Oil marketers have criticised the Nigerian National Petroleum Company Limited dominance in petrol importation, stating that it violates the Petroleum Industry Act.
They stated this at the post-conference press briefing of the 2023 Expo of the Oil Trading Logistics Africa Downstream Energy Week, in Lagos, recently.
The Chairman of Oil Trading Logistics and CEO of 11 Plc, Tunji Oyebanji, said NNPCL, as the only downstream company supplying petrol to the country, was promoting unhealthy competition, which was prohibited by the PIA,.
“Prices of petrol are still not reflective of true market dynamics. There should be healthy competition throughout the value chain, and all these have been impossible due to NNPCL monopoly,” he said.
Oyebanji maintained that the reason independent marketers had been unable to import petrol was majorly due to the inability to access forex exchange at a competitive rate as the NNPCL.
“Not all oil marketers have access to forex at competitive prices. NNPC has to play by the same rules as other downstream companies. But as of today, NNPC has access to forex because it sells crude oil but we don’t.
“So, you see a situation where NNPCL still dictates the market share others have, because if I for instance, ask for 100 trucks of petrol, and I get 5, then, my market share has been automatically determined by the NNPC. And this is not competition and is unhealthy for the industry,” he maintained.
On his part, the Executive Vice Chairman of OTL, Dr Emeka Akabogu, advocated for the collaboration of all stakeholders.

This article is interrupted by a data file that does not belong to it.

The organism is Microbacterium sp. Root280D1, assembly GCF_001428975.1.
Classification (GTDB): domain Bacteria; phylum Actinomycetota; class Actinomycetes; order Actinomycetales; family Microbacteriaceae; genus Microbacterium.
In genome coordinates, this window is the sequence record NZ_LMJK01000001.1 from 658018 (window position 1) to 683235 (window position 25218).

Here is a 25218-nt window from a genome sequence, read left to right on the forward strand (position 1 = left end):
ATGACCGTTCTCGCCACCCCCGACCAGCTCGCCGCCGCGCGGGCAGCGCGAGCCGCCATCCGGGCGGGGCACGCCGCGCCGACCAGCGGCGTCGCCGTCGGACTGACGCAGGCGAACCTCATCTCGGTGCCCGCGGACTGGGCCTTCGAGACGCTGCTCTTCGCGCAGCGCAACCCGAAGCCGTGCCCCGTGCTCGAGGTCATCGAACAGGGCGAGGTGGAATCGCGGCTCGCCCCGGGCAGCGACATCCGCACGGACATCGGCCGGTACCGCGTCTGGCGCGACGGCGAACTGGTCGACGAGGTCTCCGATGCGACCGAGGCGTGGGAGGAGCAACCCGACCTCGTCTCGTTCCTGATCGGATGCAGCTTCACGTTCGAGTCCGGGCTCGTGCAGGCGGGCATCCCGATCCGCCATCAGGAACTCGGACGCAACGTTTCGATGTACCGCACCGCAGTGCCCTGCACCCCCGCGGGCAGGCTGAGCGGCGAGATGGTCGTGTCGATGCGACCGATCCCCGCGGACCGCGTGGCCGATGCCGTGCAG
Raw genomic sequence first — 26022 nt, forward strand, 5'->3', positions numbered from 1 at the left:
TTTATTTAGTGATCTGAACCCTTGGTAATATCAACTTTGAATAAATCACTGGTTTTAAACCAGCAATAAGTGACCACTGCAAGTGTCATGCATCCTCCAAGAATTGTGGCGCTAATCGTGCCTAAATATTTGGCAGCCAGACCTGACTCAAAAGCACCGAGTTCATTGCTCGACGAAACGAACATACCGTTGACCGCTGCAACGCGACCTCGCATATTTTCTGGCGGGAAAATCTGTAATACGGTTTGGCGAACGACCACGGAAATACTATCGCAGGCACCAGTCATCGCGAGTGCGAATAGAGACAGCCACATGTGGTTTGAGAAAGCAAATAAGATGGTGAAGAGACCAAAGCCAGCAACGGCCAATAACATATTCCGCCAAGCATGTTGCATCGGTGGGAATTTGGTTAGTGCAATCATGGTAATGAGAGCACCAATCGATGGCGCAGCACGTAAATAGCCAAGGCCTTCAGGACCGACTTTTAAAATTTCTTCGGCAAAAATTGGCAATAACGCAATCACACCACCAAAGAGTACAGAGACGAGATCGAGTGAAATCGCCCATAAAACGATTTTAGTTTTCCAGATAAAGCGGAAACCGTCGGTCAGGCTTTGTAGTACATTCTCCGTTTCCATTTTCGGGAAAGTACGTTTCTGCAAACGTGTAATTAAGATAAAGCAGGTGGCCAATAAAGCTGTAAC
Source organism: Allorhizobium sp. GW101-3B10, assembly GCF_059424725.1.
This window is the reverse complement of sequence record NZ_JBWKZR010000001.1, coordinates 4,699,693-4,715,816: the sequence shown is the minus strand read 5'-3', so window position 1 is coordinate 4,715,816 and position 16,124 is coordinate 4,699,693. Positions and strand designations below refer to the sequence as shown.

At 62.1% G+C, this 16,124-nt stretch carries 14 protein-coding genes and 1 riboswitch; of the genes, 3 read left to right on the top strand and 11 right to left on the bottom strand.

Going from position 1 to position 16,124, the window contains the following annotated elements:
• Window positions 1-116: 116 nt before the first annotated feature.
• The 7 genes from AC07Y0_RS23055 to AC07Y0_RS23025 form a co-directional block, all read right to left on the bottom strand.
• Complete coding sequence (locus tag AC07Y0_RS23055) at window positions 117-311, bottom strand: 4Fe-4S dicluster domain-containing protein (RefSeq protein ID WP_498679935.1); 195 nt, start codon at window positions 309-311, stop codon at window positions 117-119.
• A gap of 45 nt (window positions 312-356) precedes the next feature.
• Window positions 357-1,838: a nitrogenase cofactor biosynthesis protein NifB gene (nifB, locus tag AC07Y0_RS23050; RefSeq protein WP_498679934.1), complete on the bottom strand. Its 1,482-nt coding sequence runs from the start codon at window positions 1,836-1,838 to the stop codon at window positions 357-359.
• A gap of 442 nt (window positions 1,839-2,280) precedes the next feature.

According to him, the collaborative efforts of industry stakeholders would raise the fortune of the downstream sector.
He added that although the PIA had advocated for the deregulation of the downstream sector and removal of subsidies, the timing was wrong.
“Don’t forget that it took us almost 20 years to achieve passage of the PIA. And despite that the PIA had been passed and subsidies had been removed, however, the industry is still not in the right place because the timing was wrong.
“It was wrong to have removed subsidies on May 29 because at that time, prices of crude at the international market were high and the Federal Government floated the naira. Before May 29, the exchange rate was around 400-500/$1. However, after subsidies were removed, if we decide to implement the PIA, petrol should be selling for N1,000 per litre,’ he said.
Also, the Executive Secretary of the Major Oil Marketers Association of Nigeria, Clement Isong, advised FG to create an avenue where marketers would have access to dollars at the official rate.
According to Isong, this would enable consumers to fully benefit from the removal of fuel subsidies.